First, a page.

He may own two Formula One motor racing teams (one of which has just won the world championship) but Dietrich Mateschitz is not to be found among the champagne-swilling motorsport set in Monte Carlo. The 66-year-old Austrian businessman founded the Red Bull energy drink company, expanded it into a business with a turnover of more than €3bn and created one of the world’s most visible marketing campaigns. There are Red Bull football teams from New York to São Paulo, an aircraft racing championship and Red Bull-sponsored athletes in sports from snowboarding to surfing, cycling and canoeing.
Yet despite being a master of creating publicity for his brand, Mateschitz is known for shunning the limelight (so much so that it’s often said that he bought Austria’s leading society magazine purely so he could avoid appearing in its pages). So, when it comes to holidays, there’s only one choice – a private island.
Seven years ago, Mateschitz was on business in Fiji and was told by his lawyer that one of the country’s most exclusive islands was for sale. When he set eyes on Laucala Island, he was instantly smitten.
A mountainous 12 sq km island in Fiji’s northern Lau chain, Laucala is surrounded by a calm lagoon of the deepest blue, encircled by a reef. Its coves, curves, contours and long stretches of white sand beaches are the very essence of the South Pacific.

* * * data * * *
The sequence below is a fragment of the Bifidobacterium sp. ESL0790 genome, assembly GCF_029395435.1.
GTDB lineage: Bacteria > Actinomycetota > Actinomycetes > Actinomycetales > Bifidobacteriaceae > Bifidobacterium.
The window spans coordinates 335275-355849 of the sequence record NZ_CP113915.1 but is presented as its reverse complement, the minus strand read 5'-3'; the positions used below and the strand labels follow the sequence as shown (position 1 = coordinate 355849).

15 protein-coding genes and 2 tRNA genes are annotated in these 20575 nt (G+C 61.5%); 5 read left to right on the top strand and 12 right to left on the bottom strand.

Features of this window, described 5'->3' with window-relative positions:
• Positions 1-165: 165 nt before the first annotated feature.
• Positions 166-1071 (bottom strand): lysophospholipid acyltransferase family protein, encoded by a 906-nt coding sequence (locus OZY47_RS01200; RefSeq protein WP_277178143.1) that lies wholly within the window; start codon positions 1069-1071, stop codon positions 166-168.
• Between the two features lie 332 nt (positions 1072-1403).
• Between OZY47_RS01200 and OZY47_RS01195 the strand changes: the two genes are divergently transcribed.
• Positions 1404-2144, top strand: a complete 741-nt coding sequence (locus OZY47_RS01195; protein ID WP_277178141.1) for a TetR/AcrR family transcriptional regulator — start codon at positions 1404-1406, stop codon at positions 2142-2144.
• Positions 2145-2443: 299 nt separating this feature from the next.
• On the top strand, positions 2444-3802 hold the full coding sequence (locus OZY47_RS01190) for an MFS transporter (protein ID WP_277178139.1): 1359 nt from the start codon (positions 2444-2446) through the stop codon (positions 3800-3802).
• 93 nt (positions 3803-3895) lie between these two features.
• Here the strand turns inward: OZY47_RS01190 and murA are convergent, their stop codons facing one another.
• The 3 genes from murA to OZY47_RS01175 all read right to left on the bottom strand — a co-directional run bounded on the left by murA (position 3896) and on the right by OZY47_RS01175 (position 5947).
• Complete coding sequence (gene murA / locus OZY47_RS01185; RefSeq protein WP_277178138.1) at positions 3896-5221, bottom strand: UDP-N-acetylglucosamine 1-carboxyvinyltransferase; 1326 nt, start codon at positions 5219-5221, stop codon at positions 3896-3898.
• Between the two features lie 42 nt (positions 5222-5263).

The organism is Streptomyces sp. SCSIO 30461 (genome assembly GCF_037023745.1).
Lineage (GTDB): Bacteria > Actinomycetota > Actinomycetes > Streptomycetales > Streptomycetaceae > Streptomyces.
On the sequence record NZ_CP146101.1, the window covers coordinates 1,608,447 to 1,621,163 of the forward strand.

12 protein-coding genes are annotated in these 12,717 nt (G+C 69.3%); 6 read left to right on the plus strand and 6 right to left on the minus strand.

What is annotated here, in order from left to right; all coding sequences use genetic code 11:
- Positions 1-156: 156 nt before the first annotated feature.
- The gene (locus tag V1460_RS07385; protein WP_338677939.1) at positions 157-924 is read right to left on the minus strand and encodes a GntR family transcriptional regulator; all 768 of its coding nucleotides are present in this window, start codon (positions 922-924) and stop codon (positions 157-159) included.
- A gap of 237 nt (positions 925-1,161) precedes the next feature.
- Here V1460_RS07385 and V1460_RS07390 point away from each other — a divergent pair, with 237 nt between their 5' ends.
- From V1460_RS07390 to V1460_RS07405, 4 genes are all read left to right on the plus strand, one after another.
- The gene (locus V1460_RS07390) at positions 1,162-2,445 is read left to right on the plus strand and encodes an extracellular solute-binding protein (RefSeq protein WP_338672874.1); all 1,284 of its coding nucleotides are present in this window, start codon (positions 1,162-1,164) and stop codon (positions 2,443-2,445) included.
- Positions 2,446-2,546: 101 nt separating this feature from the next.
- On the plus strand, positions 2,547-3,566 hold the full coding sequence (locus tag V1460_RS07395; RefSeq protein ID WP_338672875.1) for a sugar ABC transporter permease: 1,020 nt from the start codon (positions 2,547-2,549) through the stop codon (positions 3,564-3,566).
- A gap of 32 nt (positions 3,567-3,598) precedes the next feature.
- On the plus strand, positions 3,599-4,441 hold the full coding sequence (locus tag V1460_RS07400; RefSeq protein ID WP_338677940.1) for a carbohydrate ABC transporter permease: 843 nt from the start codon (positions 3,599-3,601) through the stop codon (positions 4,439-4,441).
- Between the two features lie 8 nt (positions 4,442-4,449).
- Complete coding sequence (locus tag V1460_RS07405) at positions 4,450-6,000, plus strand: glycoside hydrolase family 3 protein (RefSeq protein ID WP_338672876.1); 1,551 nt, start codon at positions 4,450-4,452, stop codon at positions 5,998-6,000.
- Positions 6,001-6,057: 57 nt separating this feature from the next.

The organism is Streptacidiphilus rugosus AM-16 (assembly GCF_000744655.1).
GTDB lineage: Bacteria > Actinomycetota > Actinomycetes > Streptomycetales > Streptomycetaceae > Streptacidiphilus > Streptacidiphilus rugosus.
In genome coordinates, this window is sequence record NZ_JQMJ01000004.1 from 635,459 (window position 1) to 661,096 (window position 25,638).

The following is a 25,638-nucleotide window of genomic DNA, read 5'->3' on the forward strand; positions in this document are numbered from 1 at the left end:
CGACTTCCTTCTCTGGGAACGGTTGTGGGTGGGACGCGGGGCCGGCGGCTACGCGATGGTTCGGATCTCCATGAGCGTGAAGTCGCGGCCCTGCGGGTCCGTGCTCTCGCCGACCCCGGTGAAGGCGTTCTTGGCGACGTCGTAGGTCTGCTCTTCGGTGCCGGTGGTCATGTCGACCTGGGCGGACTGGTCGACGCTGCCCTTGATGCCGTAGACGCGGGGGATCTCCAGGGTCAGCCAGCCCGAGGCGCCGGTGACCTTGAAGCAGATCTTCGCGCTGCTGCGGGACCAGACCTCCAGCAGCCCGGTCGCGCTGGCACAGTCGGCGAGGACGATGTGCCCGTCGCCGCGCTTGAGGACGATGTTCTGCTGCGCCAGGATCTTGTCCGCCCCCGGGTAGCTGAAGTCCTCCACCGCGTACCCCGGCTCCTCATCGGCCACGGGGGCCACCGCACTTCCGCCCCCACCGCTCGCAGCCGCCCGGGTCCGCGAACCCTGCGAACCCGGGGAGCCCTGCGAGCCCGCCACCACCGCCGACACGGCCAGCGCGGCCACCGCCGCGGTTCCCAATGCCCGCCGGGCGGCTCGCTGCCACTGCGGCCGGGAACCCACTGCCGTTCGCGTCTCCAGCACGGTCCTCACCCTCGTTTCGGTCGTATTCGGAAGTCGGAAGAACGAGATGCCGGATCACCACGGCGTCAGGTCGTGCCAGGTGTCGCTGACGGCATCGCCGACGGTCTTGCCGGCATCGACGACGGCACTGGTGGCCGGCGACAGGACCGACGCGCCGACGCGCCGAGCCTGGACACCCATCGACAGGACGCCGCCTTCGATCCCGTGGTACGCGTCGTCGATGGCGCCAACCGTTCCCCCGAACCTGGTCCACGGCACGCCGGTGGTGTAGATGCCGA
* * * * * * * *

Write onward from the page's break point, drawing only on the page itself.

In private hands for more than a century, it was initially run as a coconut plantation by a British family before being sold to Malcolm Forbes, of Rich List fame, in the 1970s. Forbes kept the island as a private retreat, with a small plantation house and staff quarters, for entertaining the likes of the Rockefellers and Elizabeth Taylor, so it remained undeveloped until Mateschitz bought it from Forbes’ heirs in 2003.
Since then, Mateschitz has been developing Laucala into a paradise retreat complete with numerous high-octane boys’ toys in keeping with Red Bull’s adrenalin-fuelled image. Only 25 super-luxe villas are spread along 4.2km of coastline, all sharing facilities that could happily service a large hotel. Moored off the jetty are a dive boat, three sailboats, a waterskiing boat, a game-fishing pleasure cruiser and three lightning-fast jet skis. “The best way to get a real sense of the scale of the island is by jet ski,” says an instructor.
The diving and snorkelling are superb, with 40m-plus visibility. The island has 25 dive sites – look out for schools of hammerhead sharks – and is only a half-hour boat trip from the White Wall, Fiji’s top diving location. It is definitely worth the trip – you drift along a 60m-high wall covered in iridescent lavender and white corals before swimming through a narrow passageway into a garden of corals in a thousand shades of purples, lilacs, yellows and reds.